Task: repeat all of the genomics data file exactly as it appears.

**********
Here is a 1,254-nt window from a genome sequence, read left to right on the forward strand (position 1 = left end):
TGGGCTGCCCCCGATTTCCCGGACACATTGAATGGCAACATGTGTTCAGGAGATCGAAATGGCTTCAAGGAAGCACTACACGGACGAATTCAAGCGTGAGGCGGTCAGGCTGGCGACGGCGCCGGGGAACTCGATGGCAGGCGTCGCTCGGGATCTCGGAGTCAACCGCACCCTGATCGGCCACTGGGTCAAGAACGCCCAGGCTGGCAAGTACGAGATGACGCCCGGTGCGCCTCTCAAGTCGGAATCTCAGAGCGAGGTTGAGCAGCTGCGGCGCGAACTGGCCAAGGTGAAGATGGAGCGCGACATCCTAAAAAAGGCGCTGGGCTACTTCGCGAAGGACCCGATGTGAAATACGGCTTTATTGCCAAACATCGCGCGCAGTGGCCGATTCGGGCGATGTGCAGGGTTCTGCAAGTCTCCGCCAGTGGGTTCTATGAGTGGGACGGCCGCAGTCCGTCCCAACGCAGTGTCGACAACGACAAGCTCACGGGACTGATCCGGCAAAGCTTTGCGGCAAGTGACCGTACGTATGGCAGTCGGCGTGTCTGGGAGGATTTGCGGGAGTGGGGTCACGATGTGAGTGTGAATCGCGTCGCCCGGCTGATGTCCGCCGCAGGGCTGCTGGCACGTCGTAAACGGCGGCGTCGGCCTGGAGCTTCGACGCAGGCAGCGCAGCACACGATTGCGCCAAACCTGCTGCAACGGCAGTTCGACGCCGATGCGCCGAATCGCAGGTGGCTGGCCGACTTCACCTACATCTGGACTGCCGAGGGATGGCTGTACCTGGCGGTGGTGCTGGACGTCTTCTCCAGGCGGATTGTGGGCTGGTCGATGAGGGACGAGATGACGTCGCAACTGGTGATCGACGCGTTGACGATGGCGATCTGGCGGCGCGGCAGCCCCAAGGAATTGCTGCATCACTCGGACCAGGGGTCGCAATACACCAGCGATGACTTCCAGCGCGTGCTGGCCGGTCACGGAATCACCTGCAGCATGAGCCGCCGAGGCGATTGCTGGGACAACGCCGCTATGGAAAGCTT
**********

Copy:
Here is a 1,254-nt window from a genome sequence, read left to right on the forward strand (position 1 = left end):
TGGGCTGCCCCCGATTTCCCGGACACATTGAATGGCAACATGTGTTCAGGAGATCGAAATGGCTTCAAGGAAGCACTACACGGACGAATTCAAGCGTGAGGCGGTCAGGCTGGCGACGGCGCCGGGGAACTCGATGGCAGGCGTCGCTCGGGATCTCGGAGTCAACCGCACCCTGATCGGCCACTGGGTCAAGAACGCCCAGGCTGGCAAGTACGAGATGACGCCCGGTGCGCCTCTCAAGTCGGAATCTCAGAGCGAGGTTGAGCAGCTGCGGCGCGAACTGGCCAAGGTGAAGATGGAGCGCGACATCCTAAAAAAGGCGCTGGGCTACTTCGCGAAGGACCCGATGTGAAATACGGCTTTATTGCCAAACATCGCGCGCAGTGGCCGATTCGGGCGATGTGCAGGGTTCTGCAAGTCTCCGCCAGTGGGTTCTATGAGTGGGACGGCCGCAGTCCGTCCCAACGCAGTGTCGACAACGACAAGCTCACGGGACTGATCCGGCAAAGCTTTGCGGCAAGTGACCGTACGTATGGCAGTCGGCGTGTCTGGGAGGATTTGCGGGAGTGGGGTCACGATGTGAGTGTGAATCGCGTCGCCCGGCTGATGTCCGCCGCAGGGCTGCTGGCACGTCGTAAACGGCGGCGTCGGCCTGGAGCTTCGACGCAGGCAGCGCAGCACACGATTGCGCCAAACCTGCTGCAACGGCAGTTCGACGCCGATGCGCCGAATCGCAGGTGGCTGGCCGACTTCACCTACATCTGGACTGCCGAGGGATGGCTGTACCTGGCGGTGGTGCTGGACGTCTTCTCCAGGCGGATTGTGGGCTGGTCGATGAGGGACGAGATGACGTCGCAACTGGTGATCGACGCGTTGACGATGGCGATCTGGCGGCGCGGCAGCCCCAAGGAATTGCTGCATCACTCGGACCAGGGGTCGCAATACACCAGCGATGACTTCCAGCGCGTGCTGGCCGGTCACGGAATCACCTGCAGCATGAGCCGCCGAGGCGATTGCTGGGACAACGCCGCTATGGAAAGCTT